Is physical violence likewise on that same spectrum?

 

Rape conviction rates up, but… April 29, 2013

Filed under: domestic violence,law,police,rape — cornsay @ 5:25 pm
Tags: , ,

It was reported last week that conviction rates for rape in the UK are higher than they’ve ever been. 63% of prosecutions in 2012/13 resulted in a conviction, which is 5% more than five years previously. Similar success is reported regarding domestic violence. This is, of course, good news. However, it’s not quite a straightforward success.

First,  the ‘conviction’ rate includes all convictions resulting from the prosecution, many of which are not actually for rape (someone might, for example, be tried for rape and convicted of a lesser sexual offence). In 2010/11, the actual rate of conviction for rape was 33% out of an overall conviction rate of 58%. The same is likely to apply to the reported figure for 2012/13.

Second, as the initial linked article points out, another main complaint about the legal process concerns the proportion of reported rapes which result in a prosecution. According to this article, an annual average of 15 670 reports results in an average of 2 910 prosecutions. That’s about 19%. So even if 63% of those 2910 cases result in convictions, that’s a mere 11% of the original reported total. In other words, 89% of reported rapes don’t result in any sort of conviction. Bear in mind that the Crown Prosecution Service recently released a report (pdf) which establishes pretty comprehensively that false allegations of rape are extremely rare.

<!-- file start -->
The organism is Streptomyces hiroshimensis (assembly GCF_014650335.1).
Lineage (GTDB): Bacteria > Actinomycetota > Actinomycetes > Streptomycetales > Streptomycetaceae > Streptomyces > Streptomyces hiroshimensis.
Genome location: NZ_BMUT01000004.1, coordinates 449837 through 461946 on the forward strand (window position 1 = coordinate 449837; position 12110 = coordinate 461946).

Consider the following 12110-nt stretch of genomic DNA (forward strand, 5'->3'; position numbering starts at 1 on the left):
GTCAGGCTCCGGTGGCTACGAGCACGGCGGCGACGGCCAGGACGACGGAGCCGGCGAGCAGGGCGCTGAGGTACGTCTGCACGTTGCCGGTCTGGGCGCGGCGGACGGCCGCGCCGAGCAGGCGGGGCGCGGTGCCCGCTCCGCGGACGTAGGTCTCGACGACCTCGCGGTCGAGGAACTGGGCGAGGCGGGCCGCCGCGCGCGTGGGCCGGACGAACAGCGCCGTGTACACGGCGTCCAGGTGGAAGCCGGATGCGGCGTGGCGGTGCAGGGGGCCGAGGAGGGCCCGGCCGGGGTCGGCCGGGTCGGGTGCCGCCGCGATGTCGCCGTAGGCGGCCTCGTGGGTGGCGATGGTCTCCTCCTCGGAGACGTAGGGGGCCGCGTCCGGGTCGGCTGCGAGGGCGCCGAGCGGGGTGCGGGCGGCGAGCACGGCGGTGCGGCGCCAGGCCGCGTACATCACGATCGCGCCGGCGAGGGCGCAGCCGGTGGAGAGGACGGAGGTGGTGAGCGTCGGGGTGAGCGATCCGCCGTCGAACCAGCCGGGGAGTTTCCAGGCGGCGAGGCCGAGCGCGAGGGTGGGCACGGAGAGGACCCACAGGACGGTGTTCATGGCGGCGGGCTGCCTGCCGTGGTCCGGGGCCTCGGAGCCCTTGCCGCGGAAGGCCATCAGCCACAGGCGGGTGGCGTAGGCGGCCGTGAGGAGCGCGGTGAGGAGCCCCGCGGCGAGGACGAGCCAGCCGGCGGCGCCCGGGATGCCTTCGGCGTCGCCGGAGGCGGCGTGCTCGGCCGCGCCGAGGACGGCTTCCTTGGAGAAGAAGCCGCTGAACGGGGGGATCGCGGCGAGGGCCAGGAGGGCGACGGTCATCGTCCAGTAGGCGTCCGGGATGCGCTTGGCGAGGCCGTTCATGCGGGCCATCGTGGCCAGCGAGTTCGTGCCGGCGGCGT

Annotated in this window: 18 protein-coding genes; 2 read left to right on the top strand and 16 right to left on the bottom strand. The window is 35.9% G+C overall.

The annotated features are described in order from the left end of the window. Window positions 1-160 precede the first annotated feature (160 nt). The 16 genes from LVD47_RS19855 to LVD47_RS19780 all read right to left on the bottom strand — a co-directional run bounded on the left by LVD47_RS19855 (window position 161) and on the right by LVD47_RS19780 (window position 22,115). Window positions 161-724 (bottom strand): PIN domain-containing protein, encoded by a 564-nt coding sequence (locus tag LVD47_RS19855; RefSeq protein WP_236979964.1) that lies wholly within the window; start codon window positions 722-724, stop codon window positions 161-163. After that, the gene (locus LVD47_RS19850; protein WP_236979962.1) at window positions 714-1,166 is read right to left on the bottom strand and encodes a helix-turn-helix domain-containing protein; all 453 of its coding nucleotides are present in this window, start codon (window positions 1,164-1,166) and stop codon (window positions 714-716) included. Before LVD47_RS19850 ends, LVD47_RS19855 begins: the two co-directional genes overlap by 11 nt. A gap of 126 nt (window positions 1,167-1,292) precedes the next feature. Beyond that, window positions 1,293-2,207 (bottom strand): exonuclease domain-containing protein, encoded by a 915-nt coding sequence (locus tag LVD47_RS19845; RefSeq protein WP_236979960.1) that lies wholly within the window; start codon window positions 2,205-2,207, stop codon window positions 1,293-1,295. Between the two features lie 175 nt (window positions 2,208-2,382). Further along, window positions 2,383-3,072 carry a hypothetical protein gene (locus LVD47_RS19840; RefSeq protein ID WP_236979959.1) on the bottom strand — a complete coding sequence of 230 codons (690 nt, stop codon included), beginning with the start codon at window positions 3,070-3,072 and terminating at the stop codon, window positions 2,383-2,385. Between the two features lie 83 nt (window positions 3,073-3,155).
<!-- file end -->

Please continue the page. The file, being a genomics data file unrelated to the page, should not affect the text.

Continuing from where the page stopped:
Third, yet another problem with the legal process is the fact that so many people are discouraged from reporting rape in the first place. For fairly obvious reasons, statistics on under-reporting are hard to come by or verify (one estimate attributed to the Ministry of Justice in the Independent article above is 60 000 to 95 000 — that’s quite a variation between the upper and lower limits). But it’s apparent that this is a problem, and it’s apparent that even if conviction rates continue to increase, there’s a lot more to be done to improve the legal and policing environment which results in under-reporting and under-prosecution.

 

 

Man held in solitary confinement for two years with no trial March 8, 2013

Filed under: mental health,police — Monkey @ 9:10 am